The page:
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Built in the 1850s, the stately Greek Revival was the center for abolitionist and suffragist Matilda Joslyn Gage. She fought for human rights for more than forty years, between 1854 and 1898. Gage and her husband Henry and their four children lived in that home and were all abolitionists and offered that house as a stop on the Underground Railroad. The house is being restored as a house museum. The museum is open to the public and provides a look into the past. The Gage home was where people came together to discuss issues such as human trafficking, reproductive rights, religious freedom and native sovereignty. At this house, the Underground Railroad, women's rights, treaty rights and separation of church and state were pieced together.


  • Photograph of Matilda Joslyn Gage
  • Front Entrance to Matilda Gage's House

Matilda Joslyn was born on March 24, 1826 in Cicero, New York. She was raised in a household dedicated to antislavery. Her father was a nationally known abolitionist. The house she grew up in was a station on the Underground Railroad. Matilda described her early life as, “I think I was born with a hatred of oppression, and, too, in my father's house, I was trained in the anti-slavery ranks, for it was one of the stations on the underground railway, and a home of anti-slavery speakers.” As a child, she circulated anti-slavery petitions.

In 1845 she married Henry Hill Gage, and together they had four children. They eventually settled in Fayetteville, New York and their home became a station in the Underground Railroad, just like her parent's home. In 1850, Gage signed a petition stating that she would rather face six months in prison with a $2,000 fine rather than obey the newly enacted Fugitive Slave Law, which made criminals our of anyone assisting slaves to freedom. It wasn't until her children were grown and her family responsibilities lessened that she focused on women's rights. In 1852, Gage first spoke out about women's rights at the National Woman's Rights Convention.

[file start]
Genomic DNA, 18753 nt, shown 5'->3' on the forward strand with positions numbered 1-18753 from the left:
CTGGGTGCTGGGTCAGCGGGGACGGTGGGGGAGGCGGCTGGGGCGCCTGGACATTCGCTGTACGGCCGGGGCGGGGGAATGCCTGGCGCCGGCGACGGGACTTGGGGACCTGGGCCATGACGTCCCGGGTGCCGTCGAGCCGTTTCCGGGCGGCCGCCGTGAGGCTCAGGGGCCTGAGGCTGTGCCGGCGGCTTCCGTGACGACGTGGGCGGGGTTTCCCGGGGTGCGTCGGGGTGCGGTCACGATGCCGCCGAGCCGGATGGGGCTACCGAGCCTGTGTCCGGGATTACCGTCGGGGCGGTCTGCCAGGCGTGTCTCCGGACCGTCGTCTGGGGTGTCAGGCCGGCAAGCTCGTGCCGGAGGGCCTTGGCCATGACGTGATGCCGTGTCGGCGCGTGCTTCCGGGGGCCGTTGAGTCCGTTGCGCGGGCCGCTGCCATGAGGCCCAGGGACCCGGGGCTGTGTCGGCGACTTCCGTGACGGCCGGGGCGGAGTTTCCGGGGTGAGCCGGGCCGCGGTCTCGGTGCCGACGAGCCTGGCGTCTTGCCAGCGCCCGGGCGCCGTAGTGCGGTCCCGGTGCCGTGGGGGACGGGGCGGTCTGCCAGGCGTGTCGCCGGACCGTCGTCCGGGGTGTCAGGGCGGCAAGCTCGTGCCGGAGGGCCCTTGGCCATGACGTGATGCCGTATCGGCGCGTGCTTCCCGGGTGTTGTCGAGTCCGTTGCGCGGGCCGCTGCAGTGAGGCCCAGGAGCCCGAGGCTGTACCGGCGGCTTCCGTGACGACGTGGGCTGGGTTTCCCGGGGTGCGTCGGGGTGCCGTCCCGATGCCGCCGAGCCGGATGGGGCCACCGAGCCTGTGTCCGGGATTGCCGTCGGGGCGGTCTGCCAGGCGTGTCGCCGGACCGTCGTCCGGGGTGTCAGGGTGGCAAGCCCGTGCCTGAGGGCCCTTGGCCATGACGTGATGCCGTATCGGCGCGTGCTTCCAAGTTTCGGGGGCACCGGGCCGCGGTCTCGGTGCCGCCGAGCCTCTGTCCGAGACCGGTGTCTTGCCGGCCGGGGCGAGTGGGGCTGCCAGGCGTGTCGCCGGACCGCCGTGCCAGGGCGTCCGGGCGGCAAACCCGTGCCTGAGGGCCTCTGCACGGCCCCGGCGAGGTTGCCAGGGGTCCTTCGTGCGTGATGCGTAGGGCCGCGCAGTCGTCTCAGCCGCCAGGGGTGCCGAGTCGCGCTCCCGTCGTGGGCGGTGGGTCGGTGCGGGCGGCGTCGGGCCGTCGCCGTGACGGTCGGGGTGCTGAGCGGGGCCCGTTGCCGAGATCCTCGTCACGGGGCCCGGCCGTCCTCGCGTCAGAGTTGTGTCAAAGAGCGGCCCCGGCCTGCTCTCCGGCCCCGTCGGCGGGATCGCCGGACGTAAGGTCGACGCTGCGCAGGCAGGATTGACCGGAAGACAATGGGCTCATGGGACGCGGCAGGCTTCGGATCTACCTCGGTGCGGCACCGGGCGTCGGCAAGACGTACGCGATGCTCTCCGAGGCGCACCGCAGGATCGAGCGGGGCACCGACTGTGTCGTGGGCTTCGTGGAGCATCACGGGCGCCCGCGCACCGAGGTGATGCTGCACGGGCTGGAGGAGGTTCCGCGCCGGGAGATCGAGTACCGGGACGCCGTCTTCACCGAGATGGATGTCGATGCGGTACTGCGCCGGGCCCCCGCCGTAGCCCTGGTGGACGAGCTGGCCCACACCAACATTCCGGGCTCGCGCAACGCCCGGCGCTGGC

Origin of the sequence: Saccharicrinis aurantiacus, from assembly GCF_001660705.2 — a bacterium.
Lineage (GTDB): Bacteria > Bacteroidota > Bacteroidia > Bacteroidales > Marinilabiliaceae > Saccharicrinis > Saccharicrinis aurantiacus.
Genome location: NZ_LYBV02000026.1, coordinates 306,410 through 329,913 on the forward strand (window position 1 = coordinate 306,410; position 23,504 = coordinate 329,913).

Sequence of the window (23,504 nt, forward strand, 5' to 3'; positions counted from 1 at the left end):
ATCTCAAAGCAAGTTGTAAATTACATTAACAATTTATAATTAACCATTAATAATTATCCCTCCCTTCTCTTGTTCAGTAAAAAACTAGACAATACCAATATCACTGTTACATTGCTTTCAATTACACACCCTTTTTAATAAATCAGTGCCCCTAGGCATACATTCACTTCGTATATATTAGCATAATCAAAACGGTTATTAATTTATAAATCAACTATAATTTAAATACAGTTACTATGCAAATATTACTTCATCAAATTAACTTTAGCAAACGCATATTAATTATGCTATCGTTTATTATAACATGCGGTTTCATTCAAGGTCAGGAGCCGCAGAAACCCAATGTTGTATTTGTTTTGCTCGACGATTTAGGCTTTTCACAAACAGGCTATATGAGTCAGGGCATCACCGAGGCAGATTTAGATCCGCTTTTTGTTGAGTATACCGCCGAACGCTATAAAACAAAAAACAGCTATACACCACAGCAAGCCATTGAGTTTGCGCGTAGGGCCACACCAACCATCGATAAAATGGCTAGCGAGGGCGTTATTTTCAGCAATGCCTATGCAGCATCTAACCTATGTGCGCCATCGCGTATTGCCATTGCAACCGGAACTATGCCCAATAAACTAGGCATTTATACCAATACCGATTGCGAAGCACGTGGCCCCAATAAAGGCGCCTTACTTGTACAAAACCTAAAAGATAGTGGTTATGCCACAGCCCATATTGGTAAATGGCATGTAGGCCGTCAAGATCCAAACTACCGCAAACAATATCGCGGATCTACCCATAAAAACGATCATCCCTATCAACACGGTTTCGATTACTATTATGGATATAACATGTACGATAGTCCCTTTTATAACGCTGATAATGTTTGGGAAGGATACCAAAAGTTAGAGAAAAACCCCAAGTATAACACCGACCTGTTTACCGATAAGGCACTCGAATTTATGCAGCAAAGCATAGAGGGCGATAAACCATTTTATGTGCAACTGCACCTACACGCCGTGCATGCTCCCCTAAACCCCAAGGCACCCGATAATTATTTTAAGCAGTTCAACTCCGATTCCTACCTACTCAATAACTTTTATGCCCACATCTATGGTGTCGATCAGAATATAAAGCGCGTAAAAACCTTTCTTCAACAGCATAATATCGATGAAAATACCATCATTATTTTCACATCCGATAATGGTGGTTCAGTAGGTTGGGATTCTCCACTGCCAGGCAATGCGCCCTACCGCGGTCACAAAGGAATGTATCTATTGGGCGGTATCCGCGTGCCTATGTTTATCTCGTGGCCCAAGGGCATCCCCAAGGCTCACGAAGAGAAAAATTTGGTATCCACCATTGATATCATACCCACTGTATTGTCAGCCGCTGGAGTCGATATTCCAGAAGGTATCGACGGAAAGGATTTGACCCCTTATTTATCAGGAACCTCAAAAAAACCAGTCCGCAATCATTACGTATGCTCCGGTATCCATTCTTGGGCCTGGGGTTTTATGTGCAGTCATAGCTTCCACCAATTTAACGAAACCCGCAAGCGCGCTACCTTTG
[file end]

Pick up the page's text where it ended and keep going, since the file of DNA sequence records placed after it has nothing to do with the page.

Gage worked closely with Elizabeth Cady Stanton and Susan B. Anthony, who were frequent visitors to her home.  She joined Elizabeth Cady Stanton's National Women's Suffrage Association in 1869 and contributed to its newspaper, the Revolution. Gage was a talented writer and contributed by writing several articles and pamphlets  to advance women's right to vote. In 1871 Gage was one of the many women nationwide who unsuccessfully tried to test the law by attempting to vote. When Susan B Anthony was arrested in 1872 for successfully voting, Gage went to her aid and supported her during the trial. She joined Susan B. Anthony and Elizabeth Cady Stanton in producing the multivolume work History of Woman Suffrage. The first volume was published in 1881.

During the 1870s, Gage spoke out against the brutal treatment of Native Americans. She was adopted into the Wolf Clan of the Mohawk nation and given the name Ka-ron-ien-ha-wi, which means Sky Carrier.

In 1890, Gage turned her attention to maintaining the separation of church and state in government. She left the National Woman's Rights Suffrage Association and created the Woman's National Liberal Union to advance this cause. She expressed her position on the issue in her 1893 work, Woman, Church, and State.

Gage's daughter Maud married L. Frank Baum, author of the Wonderful Wizard of Oz. Gage became one of his intellectual mentors, urging him to write down his stories. Matilda Joslyn Gage died on March 18, 1898. As a tribute to her life's work, her gravestone reads: "There is a word sweeter than Mother, Home, or Heaven; that word is Liberty."

http://www.nps.gov/nr/travel/pwwmh/womlist1.htm http://www.matildajoslyngage.org/ http://pacny.net/freedom_trail/Gage.htm
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